Crematoriums are usually located out in the countryside in very peaceful settings.
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We have discovered something about papaya breakfasts, and that is that papayas are both 90% water and have diuretic qualities which means we spend a fair amount of time in the mornings having to pee, wondering if we need to pee again so soon, looking for places to pee, and peeing. Fortunately in these parts quiet driveways with shrubbery and quiet temples with lots of monk toilets abound.

The bikes wait while we dash into the bushes to pee.
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Elaborate house
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A Burmese temple.
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We drifted east, then north, then east, but mostly north as we bombed through quiet villages. The coffee situation was getting a little concerning but suddenly we found a little booth with a girl napping with her phone on her chest and the telltale “tung yai” bags hanging above and pyramid of condensed milk cans piled on the counter. I can spot those cans a mile away now but it’s fun to screech to a halt in a dramatic fashion anyway. Bruce amused himself photographing the panda tablecloth. It was panda this and panda that. I amused myself crunching on ice and patting myself on the back over the sweet route we were on.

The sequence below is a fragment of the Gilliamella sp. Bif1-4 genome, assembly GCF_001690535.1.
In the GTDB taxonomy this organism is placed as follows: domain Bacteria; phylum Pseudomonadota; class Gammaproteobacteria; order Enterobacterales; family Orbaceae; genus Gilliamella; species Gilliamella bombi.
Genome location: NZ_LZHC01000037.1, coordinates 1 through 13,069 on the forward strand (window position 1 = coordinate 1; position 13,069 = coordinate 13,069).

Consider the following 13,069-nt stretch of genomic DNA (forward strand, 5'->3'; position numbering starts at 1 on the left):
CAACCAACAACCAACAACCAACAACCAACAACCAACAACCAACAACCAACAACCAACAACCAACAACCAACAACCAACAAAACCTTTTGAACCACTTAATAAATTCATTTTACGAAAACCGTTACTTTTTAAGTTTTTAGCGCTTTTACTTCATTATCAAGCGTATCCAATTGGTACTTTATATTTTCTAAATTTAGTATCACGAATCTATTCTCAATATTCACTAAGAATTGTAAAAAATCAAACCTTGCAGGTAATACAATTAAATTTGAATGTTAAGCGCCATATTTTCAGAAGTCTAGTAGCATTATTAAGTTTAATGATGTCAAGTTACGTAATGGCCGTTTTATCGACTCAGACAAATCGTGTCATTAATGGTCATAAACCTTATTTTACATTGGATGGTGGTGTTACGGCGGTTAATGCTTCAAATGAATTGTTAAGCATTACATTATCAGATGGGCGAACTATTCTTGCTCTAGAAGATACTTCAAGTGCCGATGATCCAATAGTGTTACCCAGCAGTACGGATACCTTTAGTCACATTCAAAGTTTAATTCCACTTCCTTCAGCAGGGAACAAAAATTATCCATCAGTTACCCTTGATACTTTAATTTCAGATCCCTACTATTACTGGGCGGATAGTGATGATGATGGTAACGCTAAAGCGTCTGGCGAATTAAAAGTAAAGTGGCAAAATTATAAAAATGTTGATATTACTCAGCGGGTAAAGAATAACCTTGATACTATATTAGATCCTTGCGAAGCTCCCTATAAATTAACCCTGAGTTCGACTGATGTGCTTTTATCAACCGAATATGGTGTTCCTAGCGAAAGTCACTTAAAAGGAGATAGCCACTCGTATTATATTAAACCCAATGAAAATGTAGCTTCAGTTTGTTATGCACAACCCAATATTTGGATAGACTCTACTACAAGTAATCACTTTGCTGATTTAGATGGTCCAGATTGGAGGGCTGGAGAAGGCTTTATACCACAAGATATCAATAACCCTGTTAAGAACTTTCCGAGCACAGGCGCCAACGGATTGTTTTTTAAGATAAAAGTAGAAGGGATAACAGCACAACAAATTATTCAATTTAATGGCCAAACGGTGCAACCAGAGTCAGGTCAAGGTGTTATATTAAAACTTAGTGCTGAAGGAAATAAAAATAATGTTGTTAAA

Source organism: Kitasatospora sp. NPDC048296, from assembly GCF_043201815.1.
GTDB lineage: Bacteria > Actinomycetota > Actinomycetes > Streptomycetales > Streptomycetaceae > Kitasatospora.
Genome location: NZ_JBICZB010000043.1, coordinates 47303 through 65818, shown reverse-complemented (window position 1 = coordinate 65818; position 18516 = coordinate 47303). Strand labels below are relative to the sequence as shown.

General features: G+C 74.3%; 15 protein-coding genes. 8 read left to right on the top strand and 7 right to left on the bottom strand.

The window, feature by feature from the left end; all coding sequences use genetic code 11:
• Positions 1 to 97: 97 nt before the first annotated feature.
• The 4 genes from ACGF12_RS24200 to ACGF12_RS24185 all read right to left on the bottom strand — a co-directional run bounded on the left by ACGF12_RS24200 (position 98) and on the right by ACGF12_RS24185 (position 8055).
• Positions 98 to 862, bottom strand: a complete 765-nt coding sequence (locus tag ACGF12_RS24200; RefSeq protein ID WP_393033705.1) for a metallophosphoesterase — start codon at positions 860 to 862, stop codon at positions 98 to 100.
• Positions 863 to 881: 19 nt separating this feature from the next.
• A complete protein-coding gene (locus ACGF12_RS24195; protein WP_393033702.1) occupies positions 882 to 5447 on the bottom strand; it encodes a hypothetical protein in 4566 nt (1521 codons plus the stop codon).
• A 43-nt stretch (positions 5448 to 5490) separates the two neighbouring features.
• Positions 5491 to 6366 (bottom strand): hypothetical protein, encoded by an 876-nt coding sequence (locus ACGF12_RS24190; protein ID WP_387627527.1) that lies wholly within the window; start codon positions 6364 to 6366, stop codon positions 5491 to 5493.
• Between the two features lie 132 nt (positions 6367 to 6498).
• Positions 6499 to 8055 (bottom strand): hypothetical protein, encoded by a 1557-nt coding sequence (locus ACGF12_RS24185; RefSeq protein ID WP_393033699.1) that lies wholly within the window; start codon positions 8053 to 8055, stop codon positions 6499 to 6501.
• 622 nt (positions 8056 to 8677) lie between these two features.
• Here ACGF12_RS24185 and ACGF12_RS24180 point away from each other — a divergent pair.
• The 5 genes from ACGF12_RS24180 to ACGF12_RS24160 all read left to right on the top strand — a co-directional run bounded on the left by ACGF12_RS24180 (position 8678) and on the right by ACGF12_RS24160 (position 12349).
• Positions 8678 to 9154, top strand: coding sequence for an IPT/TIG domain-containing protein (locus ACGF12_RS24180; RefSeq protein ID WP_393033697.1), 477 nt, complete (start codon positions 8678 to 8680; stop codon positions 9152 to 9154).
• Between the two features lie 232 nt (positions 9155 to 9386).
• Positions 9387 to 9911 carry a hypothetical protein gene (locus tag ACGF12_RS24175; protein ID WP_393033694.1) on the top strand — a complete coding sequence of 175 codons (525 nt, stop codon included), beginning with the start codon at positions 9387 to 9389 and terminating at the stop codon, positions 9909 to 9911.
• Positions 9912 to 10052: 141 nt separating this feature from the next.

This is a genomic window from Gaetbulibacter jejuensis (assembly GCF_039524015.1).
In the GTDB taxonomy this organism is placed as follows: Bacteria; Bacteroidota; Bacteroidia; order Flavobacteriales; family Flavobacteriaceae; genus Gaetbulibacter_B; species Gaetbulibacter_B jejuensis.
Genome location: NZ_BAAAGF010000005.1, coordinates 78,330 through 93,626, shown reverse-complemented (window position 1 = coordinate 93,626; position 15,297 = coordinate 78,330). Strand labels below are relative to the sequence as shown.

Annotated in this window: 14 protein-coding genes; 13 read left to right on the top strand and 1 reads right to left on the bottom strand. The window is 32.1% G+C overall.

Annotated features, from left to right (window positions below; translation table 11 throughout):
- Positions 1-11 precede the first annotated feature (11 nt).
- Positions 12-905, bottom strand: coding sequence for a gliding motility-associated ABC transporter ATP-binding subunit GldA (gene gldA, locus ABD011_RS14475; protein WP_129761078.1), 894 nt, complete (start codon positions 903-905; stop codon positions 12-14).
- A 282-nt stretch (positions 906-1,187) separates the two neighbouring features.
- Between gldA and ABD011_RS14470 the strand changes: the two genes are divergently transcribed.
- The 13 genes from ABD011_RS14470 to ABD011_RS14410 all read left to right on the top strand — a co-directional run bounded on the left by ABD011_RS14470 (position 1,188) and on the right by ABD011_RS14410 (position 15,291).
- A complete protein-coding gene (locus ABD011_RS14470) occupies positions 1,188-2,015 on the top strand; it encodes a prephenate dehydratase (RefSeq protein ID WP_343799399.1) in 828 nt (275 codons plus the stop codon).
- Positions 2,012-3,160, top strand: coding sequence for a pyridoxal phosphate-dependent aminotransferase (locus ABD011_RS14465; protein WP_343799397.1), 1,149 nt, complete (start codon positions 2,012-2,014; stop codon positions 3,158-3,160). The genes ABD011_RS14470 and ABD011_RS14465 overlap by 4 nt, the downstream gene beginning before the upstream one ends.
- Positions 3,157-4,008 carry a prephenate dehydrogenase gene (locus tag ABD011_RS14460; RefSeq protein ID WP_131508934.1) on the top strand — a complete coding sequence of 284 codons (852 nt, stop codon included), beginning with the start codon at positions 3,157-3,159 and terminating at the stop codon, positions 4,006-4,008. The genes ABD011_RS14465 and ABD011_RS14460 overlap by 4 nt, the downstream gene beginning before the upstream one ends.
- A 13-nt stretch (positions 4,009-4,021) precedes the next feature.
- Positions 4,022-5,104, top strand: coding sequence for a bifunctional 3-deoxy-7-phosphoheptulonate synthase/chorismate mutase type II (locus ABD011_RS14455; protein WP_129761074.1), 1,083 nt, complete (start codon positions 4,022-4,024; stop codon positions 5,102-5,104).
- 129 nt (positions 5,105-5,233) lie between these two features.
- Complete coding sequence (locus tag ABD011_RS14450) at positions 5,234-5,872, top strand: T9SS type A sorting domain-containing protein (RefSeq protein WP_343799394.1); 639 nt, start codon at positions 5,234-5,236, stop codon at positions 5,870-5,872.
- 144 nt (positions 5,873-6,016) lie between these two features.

We hit the brakes hard for coffee huts like this one. In Vietnam they would for sure have screaming fast wifi but we are in mellow, laid back Thailand.
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The spirit house and offerings at the humble little coffee hut.
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Shortly after that the pee factor raised its urgent head again so we stopped in a very lovely temple grounds to check out the monk toilets. We had passed a funeral earlier with a lot of monks and relatives in attendance so we think that was why this temple was so deserted. The dogs yapped a bit at us as I sat in the shade and enjoyed the quiet retreat under tall beautiful spreading trees. Bruce amused himself photographing the temple statuary until I reminded him why we had stopped in the first place. Temples often host crowds of people so there is usually a row of free toilets toward the back of the grounds, often quite nice ones. You generally have your pick of sit or squat, they are clean, and there will be a sink with soap. We don’t take any of this for granted and have appreciated these amenities wherever we find them.

A beautiful temple under shady trees.